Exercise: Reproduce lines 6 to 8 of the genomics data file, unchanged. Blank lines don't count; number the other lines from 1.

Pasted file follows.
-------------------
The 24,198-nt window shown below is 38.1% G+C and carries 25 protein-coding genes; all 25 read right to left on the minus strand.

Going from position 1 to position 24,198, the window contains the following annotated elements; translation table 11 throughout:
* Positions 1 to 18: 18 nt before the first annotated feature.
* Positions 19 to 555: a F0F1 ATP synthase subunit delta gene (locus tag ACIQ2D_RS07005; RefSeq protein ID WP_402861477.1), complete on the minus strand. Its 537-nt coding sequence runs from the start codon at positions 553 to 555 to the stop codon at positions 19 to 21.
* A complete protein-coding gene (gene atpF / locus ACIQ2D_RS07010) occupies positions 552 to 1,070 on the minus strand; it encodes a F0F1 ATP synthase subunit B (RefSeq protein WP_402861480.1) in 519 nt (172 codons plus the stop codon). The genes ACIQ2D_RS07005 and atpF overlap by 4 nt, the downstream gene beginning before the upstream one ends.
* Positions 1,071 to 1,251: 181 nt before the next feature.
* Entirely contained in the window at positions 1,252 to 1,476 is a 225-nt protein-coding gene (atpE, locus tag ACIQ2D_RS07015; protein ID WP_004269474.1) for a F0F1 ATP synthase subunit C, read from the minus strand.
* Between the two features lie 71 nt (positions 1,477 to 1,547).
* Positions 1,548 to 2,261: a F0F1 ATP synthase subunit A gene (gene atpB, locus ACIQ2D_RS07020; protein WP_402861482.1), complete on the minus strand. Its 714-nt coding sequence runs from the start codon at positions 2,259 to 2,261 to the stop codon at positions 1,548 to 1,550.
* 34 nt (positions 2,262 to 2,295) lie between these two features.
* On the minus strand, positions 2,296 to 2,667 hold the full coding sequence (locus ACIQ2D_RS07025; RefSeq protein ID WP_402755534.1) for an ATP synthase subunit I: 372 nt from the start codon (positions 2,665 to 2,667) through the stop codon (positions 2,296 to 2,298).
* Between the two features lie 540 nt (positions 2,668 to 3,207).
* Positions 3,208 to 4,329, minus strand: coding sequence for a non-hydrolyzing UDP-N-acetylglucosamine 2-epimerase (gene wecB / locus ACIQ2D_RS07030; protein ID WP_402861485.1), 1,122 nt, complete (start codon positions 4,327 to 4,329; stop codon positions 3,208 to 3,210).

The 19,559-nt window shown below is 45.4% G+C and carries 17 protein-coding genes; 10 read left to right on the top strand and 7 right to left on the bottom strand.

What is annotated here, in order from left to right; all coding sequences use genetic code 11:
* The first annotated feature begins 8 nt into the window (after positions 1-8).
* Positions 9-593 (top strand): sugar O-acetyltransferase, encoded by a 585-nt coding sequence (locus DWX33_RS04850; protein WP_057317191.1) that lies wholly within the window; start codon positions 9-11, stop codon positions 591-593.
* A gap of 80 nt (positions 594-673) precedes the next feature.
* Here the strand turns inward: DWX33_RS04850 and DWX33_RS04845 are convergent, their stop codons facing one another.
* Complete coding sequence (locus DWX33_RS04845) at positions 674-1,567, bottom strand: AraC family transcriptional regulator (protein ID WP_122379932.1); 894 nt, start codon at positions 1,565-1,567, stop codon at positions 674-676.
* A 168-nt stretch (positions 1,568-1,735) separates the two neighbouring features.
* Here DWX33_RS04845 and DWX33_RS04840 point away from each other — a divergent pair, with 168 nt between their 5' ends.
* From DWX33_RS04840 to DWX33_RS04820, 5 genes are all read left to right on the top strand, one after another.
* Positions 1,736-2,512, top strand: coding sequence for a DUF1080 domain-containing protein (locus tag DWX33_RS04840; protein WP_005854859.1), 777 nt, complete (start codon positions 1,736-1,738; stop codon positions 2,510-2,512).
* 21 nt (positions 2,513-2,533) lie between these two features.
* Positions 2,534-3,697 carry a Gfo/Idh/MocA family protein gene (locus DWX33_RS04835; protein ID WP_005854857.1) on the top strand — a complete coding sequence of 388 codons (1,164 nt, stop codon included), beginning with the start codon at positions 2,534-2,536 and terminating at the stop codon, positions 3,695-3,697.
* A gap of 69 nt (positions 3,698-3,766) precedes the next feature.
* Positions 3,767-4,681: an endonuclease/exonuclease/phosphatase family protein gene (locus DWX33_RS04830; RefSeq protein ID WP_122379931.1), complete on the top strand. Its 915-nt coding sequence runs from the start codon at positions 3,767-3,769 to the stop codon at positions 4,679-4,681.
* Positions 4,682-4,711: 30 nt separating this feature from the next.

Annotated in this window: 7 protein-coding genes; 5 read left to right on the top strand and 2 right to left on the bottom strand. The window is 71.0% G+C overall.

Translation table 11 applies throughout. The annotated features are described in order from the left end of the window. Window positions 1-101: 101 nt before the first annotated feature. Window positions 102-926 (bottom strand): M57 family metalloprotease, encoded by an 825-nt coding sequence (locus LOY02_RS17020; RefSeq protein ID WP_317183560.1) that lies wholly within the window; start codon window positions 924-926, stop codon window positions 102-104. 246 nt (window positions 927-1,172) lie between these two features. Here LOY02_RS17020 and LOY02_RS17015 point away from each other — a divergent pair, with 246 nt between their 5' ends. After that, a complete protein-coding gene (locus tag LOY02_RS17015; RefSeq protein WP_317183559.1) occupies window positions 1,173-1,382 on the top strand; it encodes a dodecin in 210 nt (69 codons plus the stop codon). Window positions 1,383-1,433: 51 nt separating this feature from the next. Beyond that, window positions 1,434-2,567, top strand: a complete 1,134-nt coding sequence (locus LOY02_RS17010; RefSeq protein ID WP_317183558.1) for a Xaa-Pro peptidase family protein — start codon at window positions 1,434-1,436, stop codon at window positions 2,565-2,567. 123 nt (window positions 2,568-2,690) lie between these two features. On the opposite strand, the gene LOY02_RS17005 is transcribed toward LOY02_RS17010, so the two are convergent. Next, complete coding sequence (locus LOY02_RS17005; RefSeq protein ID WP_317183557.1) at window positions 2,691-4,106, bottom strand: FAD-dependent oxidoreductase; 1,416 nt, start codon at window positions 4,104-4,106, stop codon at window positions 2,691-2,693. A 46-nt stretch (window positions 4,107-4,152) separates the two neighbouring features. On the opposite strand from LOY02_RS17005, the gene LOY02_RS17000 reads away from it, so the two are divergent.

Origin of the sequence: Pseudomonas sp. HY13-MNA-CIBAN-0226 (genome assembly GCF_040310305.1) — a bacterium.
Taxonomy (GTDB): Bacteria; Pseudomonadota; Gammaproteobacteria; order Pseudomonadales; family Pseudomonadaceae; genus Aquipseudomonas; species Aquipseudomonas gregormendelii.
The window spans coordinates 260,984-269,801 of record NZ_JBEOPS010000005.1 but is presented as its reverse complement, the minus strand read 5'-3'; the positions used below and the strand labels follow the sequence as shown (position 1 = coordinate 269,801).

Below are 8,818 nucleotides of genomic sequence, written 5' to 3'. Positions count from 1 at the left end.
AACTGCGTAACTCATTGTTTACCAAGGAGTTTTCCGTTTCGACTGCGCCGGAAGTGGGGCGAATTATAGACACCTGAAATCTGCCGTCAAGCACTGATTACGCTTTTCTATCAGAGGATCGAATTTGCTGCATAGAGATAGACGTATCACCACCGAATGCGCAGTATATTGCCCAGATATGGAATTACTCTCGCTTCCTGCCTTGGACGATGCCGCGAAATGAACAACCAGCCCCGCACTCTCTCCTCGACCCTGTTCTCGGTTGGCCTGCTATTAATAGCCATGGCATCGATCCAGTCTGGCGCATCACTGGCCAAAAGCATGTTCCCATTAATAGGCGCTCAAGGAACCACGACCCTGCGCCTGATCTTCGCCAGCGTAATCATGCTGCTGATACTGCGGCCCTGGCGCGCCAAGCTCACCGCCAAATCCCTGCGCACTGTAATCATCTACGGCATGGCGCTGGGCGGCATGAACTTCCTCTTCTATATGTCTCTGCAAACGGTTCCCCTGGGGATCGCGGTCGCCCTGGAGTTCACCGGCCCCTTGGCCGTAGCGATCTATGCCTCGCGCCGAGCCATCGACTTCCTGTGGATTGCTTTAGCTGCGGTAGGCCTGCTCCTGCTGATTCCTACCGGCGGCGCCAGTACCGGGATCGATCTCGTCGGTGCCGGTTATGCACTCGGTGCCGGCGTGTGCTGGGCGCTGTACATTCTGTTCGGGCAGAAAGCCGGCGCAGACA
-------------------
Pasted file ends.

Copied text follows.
* Positions 1,071 to 1,251: 181 nt before the next feature.
* Entirely contained in the window at positions 1,252 to 1,476 is a 225-nt protein-coding gene (atpE, locus tag ACIQ2D_RS07015; protein ID WP_004269474.1) for a F0F1 ATP synthase subunit C, read from the minus strand.
* Between the two features lie 71 nt (positions 1,477 to 1,547).